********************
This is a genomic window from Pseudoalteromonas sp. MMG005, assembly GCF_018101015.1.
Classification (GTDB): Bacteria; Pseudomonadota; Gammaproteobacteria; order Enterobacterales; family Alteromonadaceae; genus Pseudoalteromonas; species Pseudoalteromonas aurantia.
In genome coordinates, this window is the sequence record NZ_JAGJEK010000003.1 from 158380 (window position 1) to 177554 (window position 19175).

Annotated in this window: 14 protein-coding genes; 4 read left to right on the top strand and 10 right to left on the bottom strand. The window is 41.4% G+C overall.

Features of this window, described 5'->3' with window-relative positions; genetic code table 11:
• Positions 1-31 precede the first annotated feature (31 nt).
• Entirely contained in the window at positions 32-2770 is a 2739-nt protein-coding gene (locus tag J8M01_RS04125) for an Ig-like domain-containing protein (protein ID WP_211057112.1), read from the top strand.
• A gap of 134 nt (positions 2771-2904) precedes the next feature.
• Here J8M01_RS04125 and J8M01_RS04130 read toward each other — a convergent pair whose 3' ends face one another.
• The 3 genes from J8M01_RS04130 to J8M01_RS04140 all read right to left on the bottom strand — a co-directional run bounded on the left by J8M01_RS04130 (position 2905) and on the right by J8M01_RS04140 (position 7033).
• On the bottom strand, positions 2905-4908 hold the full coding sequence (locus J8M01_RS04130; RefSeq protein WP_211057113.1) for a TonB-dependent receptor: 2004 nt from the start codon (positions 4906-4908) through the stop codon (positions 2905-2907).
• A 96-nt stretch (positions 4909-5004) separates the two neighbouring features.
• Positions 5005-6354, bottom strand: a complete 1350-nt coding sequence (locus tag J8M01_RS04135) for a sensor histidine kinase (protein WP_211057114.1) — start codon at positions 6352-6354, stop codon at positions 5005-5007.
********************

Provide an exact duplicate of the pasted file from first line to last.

This is a genomic window from Pseudoalteromonas sp. MMG005, assembly GCF_018101015.1.
Classification (GTDB): Bacteria; Pseudomonadota; Gammaproteobacteria; order Enterobacterales; family Alteromonadaceae; genus Pseudoalteromonas; species Pseudoalteromonas aurantia.
In genome coordinates, this window is the sequence record NZ_JAGJEK010000003.1 from 158380 (window position 1) to 177554 (window position 19175).

Annotated in this window: 14 protein-coding genes; 4 read left to right on the top strand and 10 right to left on the bottom strand. The window is 41.4% G+C overall.

Features of this window, described 5'->3' with window-relative positions; genetic code table 11:
• Positions 1-31 precede the first annotated feature (31 nt).
• Entirely contained in the window at positions 32-2770 is a 2739-nt protein-coding gene (locus tag J8M01_RS04125) for an Ig-like domain-containing protein (protein ID WP_211057112.1), read from the top strand.
• A gap of 134 nt (positions 2771-2904) precedes the next feature.
• Here J8M01_RS04125 and J8M01_RS04130 read toward each other — a convergent pair whose 3' ends face one another.
• The 3 genes from J8M01_RS04130 to J8M01_RS04140 all read right to left on the bottom strand — a co-directional run bounded on the left by J8M01_RS04130 (position 2905) and on the right by J8M01_RS04140 (position 7033).
• On the bottom strand, positions 2905-4908 hold the full coding sequence (locus J8M01_RS04130; RefSeq protein WP_211057113.1) for a TonB-dependent receptor: 2004 nt from the start codon (positions 4906-4908) through the stop codon (positions 2905-2907).
• A 96-nt stretch (positions 4909-5004) separates the two neighbouring features.
• Positions 5005-6354, bottom strand: a complete 1350-nt coding sequence (locus tag J8M01_RS04135) for a sensor histidine kinase (protein WP_211057114.1) — start codon at positions 6352-6354, stop codon at positions 5005-5007.